There are times in our lives when we need to unload the weight of our spiritual baggage. We sometimes need assistance in removing the spiritual obstacles in front of us so we can live more wholly. These are the times when we are encouraged to seek the sacrament of reconciliation. This sacrament, however, can cause discomfort for many. To see a priest for reconciliation or attend a penitential service is not an easy thing to do, because one can feel vulnerable and even embarrassed about what they share or reveal.
I have been fortunate that my confessors have counselled, not dictated; loved, not admonished; understood, not judged, and my confessors made this sacrament one of grace and not of meaningless penance.
I became a teacher-chaplain back in 2001. The priest-chaplain with whom I worked closely that year was Rev. Bob Halbauer, OMI. Anyone who knew this man can attest to his magnificence. In short, he was a man of profound faith, deep prayer, unbridled youth despite being well over 70 years old at the time, and Father Bob possessed a vision of church that was years ahead of its time.
In his school ministry, Father Bob never missed an opportunity to be with students at their athletic events, their drama productions, or simply doing things for them as much as he was able. Even during final exams, Father Bob constantly roamed the halls with his book of prayers as he faithfully prayed for the students, whom he affectionately referred to as “his kids.”
Every time he addressed the student body at a pep rally or at the end of a school mass, Father Bob would say, “If no one has told you today that they love you, let me be the first to tell you.” In my estimation, it was his mission in life to give to the students, and be for the students the voice, face and presence of God. He died in August 2002. Father Bob’s funeral was one of the biggest funerals I have ever attended, as almost every student that ever knew him must have been there.
When Father Bob was a young priest, one of his first placements was in the far northern town of Manning, Alta. Some of my wife, Norma’s, aunts and uncles actually lived there when he was the pastor. They shared with me many wonderful stories of Father Bob, including the boldest move they ever witnessed a priest make. Father Bob’s first project was to visit the parish cemetery to specifically see the graves of suicide victims buried outside of it. He organized a bulldozing of the line of hedges surrounding the cemetery. Next, he re-planted the hedges around all the graves in order to include suicide victims.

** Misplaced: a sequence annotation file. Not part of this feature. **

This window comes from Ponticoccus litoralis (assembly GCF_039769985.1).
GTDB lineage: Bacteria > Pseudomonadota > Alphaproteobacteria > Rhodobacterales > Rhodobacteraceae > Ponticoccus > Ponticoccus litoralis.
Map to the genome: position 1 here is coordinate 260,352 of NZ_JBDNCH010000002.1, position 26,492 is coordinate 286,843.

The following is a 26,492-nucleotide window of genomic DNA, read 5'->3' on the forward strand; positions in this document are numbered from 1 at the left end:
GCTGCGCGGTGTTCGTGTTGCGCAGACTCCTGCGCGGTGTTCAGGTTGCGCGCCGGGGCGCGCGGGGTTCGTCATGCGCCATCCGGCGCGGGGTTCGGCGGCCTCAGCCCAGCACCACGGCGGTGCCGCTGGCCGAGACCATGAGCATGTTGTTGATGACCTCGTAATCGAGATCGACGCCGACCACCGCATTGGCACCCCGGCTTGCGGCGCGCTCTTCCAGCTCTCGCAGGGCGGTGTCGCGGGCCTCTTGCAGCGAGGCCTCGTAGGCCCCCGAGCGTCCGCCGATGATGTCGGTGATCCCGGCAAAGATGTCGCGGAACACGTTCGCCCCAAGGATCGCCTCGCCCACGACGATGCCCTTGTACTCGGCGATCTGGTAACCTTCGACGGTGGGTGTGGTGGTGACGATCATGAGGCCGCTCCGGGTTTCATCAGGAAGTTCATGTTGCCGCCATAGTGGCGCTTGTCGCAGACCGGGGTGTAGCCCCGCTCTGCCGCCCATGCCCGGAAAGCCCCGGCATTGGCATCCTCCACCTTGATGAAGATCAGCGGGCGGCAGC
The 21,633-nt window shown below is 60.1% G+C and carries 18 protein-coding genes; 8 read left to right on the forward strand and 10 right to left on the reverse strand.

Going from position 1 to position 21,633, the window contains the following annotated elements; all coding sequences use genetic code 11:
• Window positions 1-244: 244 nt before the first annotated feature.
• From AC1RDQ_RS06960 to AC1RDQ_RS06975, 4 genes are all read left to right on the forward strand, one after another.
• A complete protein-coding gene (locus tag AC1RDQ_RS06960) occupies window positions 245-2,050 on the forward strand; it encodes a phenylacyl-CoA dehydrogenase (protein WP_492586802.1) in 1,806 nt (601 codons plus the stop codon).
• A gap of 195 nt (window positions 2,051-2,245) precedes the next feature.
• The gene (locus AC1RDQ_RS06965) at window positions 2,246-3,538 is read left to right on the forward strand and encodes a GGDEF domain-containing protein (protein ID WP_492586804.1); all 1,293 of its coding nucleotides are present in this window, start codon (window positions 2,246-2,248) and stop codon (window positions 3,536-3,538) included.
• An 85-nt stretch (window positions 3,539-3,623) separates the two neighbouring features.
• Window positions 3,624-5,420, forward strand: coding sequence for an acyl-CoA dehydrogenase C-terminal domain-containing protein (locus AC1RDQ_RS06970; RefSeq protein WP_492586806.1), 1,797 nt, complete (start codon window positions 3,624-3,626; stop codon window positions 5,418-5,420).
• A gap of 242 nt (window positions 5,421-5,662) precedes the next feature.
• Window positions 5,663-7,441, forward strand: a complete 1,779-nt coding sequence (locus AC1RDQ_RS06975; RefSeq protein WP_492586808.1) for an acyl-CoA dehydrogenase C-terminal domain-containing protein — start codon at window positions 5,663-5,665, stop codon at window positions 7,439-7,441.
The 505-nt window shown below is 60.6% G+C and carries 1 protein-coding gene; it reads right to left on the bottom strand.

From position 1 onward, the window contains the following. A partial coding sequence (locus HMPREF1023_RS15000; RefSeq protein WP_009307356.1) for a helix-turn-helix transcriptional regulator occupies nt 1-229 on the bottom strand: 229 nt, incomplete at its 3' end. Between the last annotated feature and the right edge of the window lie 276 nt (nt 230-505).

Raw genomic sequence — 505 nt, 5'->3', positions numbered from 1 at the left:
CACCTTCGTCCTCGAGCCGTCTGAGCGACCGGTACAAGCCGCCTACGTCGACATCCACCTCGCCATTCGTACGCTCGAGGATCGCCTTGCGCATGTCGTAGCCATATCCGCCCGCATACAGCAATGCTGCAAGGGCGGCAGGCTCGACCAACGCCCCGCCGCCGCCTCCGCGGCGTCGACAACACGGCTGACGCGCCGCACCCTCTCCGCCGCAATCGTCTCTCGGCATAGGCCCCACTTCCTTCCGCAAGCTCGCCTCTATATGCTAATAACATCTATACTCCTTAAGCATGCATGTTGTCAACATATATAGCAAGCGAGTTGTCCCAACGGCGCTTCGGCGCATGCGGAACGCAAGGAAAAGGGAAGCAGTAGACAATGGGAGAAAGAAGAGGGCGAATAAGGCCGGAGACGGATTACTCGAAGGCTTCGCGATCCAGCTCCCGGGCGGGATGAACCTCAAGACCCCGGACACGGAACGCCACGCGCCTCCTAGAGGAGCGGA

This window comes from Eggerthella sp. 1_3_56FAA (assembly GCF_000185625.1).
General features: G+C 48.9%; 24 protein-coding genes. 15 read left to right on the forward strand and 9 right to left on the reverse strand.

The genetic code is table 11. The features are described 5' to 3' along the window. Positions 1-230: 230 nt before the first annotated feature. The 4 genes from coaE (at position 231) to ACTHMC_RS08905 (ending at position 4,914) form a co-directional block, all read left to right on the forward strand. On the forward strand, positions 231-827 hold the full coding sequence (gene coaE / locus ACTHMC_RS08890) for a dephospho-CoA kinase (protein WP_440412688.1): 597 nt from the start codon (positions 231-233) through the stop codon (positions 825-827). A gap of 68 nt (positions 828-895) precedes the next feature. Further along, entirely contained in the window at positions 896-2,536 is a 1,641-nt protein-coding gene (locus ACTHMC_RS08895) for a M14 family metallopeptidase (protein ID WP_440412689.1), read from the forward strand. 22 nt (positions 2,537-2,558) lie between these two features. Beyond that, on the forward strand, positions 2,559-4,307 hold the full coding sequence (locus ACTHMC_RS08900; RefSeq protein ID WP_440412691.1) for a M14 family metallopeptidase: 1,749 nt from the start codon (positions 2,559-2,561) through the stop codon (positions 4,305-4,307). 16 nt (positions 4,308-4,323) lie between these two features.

In this way, Father Bob welcomed back, into community, those people who had taken their lives. It was his way of correcting a “grave error.” No one is ever outside of God’s love, healing, compassion, and mercy. Father Bob used to tell me that we have no right to judge their actions or condemn them to an eternal life of incessant torture of remorse.
The theology of the 1950s stipulated that people who committed suicide should be buried outside the church cemetery. It was a mortal sin to take your own life; hence, they had no place in death within the rest of the faith community. Thankfully, we have come a long way in our theology and in our understanding of God since the Dark Ages thinking of that time. We do not think or believe that any longer. At least, I hope we don’t, but I know many still subscribe to the medieval notion that mortal sin can somehow separate us from the love, forgiveness and mercy of God.
Why is it that we still claim to know better the mind of God when deaths like suicide happen? God is not made in our image and likeness. Moreover, why does judgment continue to be thrown down upon those who die by suicide? Is it our right to decide where they go? Is dying by suicide more sinful than someone who dies of cancer?
Father Bob was my spiritual adviser and confessor. Each one of my confessions ended with Father Bob saying, “I forgive you for every sin you’ve ever committed in your entire life. Go in peace knowing that you are forgiven and deeply loved.” That is, ultimately, the essence of reconciliation. It is about love, not punishment; mercy, not penance. It is knowing we are forgiven and deeply loved despite our brokenness, despite our sinfulness, and despite our penchant for making God in our own image and likeness.
Saretsky is a teacher and chaplain at Holy Cross High School in Saskatoon. He and his wife, Norma, have two children, Nathan and Jenna.